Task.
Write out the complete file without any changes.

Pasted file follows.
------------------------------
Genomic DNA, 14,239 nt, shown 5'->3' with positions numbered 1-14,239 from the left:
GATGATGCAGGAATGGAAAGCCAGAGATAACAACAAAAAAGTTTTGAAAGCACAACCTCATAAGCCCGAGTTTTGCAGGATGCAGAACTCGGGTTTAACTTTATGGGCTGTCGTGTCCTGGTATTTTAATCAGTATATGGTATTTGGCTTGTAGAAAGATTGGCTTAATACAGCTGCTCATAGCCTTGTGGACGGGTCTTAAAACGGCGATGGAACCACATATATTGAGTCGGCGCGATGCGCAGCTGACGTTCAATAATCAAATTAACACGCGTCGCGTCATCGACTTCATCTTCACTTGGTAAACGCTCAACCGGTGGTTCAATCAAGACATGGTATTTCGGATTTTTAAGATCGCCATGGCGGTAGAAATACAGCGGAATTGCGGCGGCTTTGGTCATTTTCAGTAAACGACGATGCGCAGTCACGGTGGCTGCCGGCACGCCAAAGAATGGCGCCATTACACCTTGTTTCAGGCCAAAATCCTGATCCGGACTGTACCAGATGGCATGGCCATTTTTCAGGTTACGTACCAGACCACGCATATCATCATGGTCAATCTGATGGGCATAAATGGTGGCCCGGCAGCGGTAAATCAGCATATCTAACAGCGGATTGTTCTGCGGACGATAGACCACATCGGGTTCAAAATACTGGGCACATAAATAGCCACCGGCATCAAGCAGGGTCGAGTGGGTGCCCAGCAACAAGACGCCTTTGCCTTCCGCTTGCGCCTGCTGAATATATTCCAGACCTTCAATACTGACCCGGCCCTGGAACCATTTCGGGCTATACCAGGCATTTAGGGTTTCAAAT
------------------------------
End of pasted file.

Genomic DNA, 14,239 nt, shown 5'->3' with positions numbered 1-14,239 from the left:
GATGATGCAGGAATGGAAAGCCAGAGATAACAACAAAAAAGTTTTGAAAGCACAACCTCATAAGCCCGAGTTTTGCAGGATGCAGAACTCGGGTTTAACTTTATGGGCTGTCGTGTCCTGGTATTTTAATCAGTATATGGTATTTGGCTTGTAGAAAGATTGGCTTAATACAGCTGCTCATAGCCTTGTGGACGGGTCTTAAAACGGCGATGGAACCACATATATTGAGTCGGCGCGATGCGCAGCTGACGTTCAATAATCAAATTAACACGCGTCGCGTCATCGACTTCATCTTCACTTGGTAAACGCTCAACCGGTGGTTCAATCAAGACATGGTATTTCGGATTTTTAAGATCGCCATGGCGGTAGAAATACAGCGGAATTGCGGCGGCTTTGGTCATTTTCAGTAAACGACGATGCGCAGTCACGGTGGCTGCCGGCACGCCAAAGAATGGCGCCATTACACCTTGTTTCAGGCCAAAATCCTGATCCGGACTGTACCAGATGGCATGGCCATTTTTCAGGTTACGTACCAGACCACGCATATCATCATGGTCAATCTGATGGGCATAAATGGTGGCCCGGCAGCGGTAAATCAGCATATCTAACAGCGGATTGTTCTGCGGACGATAGACCACATCGGGTTCAAAATACTGGGCACATAAATAGCCACCGGCATCAAGCAGGGTCGAGTGGGTGCCCAGCAACAAGACGCCTTTGCCTTCCGCTTGCGCCTGCTGAATATATTCCAGACCTTCAATACTGACCCGGCCCTGGAACCATTTCGGGCTATACCAGGCATTTAGGGTTTCAAAT